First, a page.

The second case introduces Maya Fey a constant companion throughout the original trilogy as well as prosecutor Miles Edgeworth. Edgeworth is noteworthy for being a character who really develops as the series progresses from an unlikable annoyance to someone Phoenix trusts in tough situations, a person who will do anything to make sure that the truth is brought to light, and make sure justice is served. The second case also adds investigation sections which involve travelling between areas (such as the crime scene and your office) and looking for clues and talking to potential suspects outside of court. These sections provide the player with a lot of background information that they will need to use in court in order to get the Not Guilty verdict.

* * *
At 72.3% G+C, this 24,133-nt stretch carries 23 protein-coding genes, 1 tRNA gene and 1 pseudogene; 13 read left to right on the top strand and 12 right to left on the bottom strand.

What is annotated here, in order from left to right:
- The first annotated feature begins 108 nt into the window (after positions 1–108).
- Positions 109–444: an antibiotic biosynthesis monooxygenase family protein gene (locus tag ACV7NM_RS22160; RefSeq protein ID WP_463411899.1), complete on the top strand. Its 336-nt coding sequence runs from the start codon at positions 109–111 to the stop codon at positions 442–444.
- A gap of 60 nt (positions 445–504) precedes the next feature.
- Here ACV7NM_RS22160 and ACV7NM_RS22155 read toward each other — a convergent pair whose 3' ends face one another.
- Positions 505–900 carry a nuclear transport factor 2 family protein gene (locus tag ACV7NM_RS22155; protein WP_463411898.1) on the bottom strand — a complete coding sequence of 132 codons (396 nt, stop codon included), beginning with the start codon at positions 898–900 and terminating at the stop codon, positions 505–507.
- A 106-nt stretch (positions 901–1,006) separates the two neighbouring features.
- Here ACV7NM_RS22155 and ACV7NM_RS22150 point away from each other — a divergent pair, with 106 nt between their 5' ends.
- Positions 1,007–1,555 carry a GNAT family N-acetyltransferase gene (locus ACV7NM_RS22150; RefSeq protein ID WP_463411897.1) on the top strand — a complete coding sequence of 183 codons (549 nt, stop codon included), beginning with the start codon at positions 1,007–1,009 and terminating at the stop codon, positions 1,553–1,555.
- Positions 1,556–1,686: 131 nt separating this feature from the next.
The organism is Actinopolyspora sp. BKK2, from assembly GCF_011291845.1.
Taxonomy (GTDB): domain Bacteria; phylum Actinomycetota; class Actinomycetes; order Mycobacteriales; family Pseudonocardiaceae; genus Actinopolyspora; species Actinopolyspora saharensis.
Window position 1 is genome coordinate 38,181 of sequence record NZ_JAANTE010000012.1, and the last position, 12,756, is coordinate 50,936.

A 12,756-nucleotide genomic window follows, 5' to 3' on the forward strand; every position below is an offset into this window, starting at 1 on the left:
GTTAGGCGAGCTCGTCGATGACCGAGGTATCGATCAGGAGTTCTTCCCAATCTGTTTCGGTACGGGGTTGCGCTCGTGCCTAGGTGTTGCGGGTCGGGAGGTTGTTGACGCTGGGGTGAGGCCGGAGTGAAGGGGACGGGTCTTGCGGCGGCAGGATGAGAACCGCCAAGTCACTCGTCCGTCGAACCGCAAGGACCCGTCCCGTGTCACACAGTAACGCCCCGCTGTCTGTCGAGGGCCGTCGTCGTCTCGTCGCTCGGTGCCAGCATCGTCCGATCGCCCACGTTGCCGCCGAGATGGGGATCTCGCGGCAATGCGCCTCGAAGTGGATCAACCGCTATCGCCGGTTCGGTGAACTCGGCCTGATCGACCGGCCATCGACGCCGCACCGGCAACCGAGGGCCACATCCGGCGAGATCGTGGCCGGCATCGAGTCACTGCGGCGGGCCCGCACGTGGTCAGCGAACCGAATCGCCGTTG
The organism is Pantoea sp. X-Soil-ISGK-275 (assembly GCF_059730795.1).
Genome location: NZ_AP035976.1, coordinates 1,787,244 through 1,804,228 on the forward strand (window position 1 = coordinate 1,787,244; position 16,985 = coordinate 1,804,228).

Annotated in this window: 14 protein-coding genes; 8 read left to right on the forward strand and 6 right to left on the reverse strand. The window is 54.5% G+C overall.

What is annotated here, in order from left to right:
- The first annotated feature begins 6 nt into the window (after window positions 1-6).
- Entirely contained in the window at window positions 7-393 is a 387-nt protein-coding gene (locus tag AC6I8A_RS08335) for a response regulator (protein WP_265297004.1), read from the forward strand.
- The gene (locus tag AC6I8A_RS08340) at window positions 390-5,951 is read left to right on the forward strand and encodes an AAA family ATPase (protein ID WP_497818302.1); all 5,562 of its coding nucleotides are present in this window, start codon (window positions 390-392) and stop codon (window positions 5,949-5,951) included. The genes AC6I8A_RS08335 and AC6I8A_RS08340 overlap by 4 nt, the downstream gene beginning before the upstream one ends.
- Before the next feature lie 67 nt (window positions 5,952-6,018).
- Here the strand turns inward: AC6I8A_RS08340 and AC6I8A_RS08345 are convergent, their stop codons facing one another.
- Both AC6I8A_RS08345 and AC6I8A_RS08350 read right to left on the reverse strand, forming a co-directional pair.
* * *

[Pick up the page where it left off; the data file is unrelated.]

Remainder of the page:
The Third case revolves around hit TV series “The Steel Samurai” (which absolutely needs to be made in real life). It also helps demonstrate the naming system for the Gyakuten Saiban games: Sal Manella, Will Power and Wendy Oldbag (the terror). Yeah that’s right terrible puns, sometimes these puns will need a couple of readings before they sink in, I only noticed some of them when I was playing through the series for the second time. Whilst being terrible, these puns allow the characters to be memorable which is helpful in a game built around its many diverse and unique character traits. The fourth case is when the game gets serious, tying together the first three cases and building up to a thrilling conclusion involving a parrot and a metal detector.